Melissa Hill rehearses on a 111-year-old grand piano recently donated to the Mid Island Performing Arts Festival. On Sept. 22 she will perform at a concert at St. Andrew’s United Church recognizing the donation.(Josef Jacobson/The News Bulletin)

Melissa Hill rehearses on a 111-year-old grand piano recently donated to the Mid Island Performing Arts Festival. On Sept. 22 she will perform at a concert at St. Andrew’s United Church recognizing the donation.(Josef Jacobson/The News Bulletin)

Mid Island Performing Arts Festival receives donation of 111-year-old piano

Instrument was originally owned by festival’s founder, Andrew Dunsmore

A 111-year-old grand piano belonging to the founder of Nanaimo’s Upper Island Musical Festival is finding a new home at St. Andrew’s United Church.

Andrew Dunsmore was a prominent Nanaimo music teacher who from 1925 until his death in 1955 served as organist and choirmaster at St. Andrew’s United Church. In 1928 he founded the Upper Island Musical Festival, which this year changed its name to the Mid Island Performing Arts Festival.

Dorothy Rowledge, who has been involved with the festival ever since 1937, first as a competitor and now in an administrative role, was one of Dunsmore’s students and learned to play piano on his 1908 German-made Bechstein Model A.

“Most people didn’t own a grand piano back in the ’40s, so it was a great novelty to play a grand piano at that point,” she said.

After Dunsmore died, his youngest daughter Adele, also a music teacher, took possession of the piano before ultimately passing it on to her son Wade Nesmith. Three years ago Nesmith contacted his cousin, festival president Andrea Bertram, to tell her that he was downsizing and thinking of refurbishing the old piano and donating it to a university. Bertram mentioned the festival association was in need of a piano and suggested he gift it to them instead.

On Sept. 22 the the group will unveil the newly rebuilt piano at a concert and dedication at St. Andrew’s United Church. Dunsmore’s descendants will be in attendance and the event will feature performances by festival piano competitors past and present.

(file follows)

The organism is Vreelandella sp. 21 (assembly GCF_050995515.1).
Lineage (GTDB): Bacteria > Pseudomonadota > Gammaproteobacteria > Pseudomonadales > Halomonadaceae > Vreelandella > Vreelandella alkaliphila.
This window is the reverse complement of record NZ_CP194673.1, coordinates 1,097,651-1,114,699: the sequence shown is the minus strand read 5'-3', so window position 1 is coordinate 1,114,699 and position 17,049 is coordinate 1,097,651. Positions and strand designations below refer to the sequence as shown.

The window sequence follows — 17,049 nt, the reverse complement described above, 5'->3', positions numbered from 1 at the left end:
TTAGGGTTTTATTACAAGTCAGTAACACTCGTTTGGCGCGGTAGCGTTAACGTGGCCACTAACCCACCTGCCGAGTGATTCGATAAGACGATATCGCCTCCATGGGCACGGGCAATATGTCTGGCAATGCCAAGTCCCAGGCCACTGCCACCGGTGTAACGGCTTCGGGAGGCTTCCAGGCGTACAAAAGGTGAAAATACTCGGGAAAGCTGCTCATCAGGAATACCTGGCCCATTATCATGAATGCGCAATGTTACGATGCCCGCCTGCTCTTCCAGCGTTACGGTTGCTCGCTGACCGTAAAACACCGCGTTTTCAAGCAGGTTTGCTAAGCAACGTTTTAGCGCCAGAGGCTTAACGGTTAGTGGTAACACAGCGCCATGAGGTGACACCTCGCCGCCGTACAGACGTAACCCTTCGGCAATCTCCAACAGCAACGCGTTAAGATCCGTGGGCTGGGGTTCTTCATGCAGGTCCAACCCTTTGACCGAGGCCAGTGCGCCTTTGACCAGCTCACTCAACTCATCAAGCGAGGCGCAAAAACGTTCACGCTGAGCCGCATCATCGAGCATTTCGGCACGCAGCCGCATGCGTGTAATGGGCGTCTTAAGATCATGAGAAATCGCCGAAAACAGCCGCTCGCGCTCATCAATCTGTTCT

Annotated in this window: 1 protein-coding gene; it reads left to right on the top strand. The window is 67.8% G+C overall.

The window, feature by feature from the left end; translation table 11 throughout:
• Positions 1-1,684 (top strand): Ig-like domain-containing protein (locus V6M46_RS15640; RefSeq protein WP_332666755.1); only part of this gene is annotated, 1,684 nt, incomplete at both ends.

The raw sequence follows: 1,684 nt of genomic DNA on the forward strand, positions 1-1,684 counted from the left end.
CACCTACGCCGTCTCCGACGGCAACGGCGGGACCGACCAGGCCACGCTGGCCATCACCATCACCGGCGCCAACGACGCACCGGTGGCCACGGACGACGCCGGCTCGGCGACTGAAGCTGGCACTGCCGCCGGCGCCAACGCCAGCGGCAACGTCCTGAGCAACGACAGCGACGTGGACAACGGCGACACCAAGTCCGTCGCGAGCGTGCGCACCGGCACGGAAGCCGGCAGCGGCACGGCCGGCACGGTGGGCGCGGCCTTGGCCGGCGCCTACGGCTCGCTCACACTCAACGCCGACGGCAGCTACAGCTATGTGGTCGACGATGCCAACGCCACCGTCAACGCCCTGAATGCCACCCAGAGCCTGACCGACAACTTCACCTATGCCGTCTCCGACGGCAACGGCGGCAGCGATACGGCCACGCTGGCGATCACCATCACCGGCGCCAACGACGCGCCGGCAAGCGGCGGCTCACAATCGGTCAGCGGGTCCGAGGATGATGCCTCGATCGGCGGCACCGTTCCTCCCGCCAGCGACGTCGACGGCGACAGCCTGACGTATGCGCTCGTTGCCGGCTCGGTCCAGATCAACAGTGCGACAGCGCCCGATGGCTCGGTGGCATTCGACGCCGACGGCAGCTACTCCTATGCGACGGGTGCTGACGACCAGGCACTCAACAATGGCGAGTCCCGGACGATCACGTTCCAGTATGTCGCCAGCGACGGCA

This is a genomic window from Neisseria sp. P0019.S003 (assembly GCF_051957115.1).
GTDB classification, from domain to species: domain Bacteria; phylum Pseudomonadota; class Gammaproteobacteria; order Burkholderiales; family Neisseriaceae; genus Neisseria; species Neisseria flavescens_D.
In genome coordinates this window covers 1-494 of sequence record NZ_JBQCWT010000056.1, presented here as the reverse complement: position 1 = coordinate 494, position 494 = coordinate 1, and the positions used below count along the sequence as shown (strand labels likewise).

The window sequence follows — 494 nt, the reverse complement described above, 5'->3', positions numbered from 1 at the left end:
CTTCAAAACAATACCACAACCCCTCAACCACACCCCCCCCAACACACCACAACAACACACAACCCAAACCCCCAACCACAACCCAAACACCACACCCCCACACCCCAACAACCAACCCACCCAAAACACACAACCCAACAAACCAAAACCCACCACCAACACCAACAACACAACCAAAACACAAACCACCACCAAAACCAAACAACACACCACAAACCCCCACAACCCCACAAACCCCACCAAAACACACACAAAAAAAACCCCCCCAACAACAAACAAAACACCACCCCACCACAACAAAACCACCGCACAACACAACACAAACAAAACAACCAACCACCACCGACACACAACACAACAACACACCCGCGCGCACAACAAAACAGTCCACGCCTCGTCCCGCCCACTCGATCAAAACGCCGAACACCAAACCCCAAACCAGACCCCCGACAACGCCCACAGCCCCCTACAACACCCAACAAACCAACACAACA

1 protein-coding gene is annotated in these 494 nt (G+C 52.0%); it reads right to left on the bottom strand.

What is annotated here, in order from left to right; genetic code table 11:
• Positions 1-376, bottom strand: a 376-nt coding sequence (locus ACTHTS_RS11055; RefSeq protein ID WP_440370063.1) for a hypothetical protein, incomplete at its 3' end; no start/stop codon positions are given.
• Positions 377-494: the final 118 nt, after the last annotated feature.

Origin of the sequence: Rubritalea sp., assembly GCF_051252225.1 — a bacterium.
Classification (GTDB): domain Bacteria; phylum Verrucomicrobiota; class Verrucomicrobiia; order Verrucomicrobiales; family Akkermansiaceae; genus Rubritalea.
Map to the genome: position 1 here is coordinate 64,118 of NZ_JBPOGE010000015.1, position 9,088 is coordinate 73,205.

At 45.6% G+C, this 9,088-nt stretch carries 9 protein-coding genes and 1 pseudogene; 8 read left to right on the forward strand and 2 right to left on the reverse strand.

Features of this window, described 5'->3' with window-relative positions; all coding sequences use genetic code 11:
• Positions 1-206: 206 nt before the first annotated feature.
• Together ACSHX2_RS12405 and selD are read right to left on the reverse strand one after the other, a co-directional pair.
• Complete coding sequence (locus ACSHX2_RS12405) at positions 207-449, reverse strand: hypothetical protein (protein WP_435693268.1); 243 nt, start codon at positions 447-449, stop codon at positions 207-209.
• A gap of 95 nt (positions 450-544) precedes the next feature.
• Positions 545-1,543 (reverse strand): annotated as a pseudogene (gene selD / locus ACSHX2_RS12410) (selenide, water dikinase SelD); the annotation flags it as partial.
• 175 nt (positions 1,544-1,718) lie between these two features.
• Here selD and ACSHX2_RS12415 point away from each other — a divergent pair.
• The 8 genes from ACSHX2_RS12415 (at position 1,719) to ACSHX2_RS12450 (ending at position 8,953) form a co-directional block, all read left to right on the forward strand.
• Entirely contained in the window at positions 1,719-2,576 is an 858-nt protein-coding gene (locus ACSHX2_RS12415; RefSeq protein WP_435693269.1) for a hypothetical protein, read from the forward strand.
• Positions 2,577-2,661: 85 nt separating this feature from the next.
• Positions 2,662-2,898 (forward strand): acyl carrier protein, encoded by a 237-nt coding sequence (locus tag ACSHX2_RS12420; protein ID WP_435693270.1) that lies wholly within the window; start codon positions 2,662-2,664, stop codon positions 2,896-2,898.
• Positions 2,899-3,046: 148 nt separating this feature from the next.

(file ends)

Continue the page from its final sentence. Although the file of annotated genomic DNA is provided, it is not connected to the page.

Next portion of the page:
“I remember very vaguely pulling myself up on the legs of that thing, probably shouldn’t have been doing it,” Bertram said of her memories of the instrument. “So it’s very emotional for our family and (Nesmith) could have donated it just in his name and his mother and dad, but he wanted to be inclusive of the whole family.”

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Among the performers at the concert is jazz pianist and singer Melissa Hill, who competed at the festival from the mid-’80s to mid-’90s and made it to provincials on multiple occasions. Hill now lives in Nanaimo and works as a music instructor and encourages her students to compete at the festival level.

Hill has played centenarian pianos in the past. Back when she was studying music at UBC her grand piano wouldn’t fit in her apartment so she used her friend’s mother’s 100-year-old Heintzman.

“Actually I wrote my first couple albums on that piano, so I do have experience playing an older piano,” she said.

Hill will perform an original jazz composition as well as Chopin’s Nocturne in C sharp minor. Last week she tried out the piano for the first time.

“The touch feels really nice. The tone is fantastic,” Hill said. “And playing a Chopin piece with a lot of trills and runs, there’s a lot of agility to the touch and a really warm, tender sound. It’s beautiful.”

The piano will be housed at St. Andrew’s, as it is the festival’s longtime venue and because of its connection to Dunsmore.

“The church is absolutely delighted that the piano has come home to St. Andrew’s and we are so appreciative of being able to use it during Sunday services and other events that are held at our church,” said St. Andrew’s board chair Elaine Winquist.

WHAT’S ON … Mid Island Performing Arts Festival Welcomes Home our Piano concert at St. Andrew’s United Church, 311 Fitzwilliam St., on Sunday, Sept. 22 at 2 p.m. General admission $12 at the door, $10 for students and seniors.

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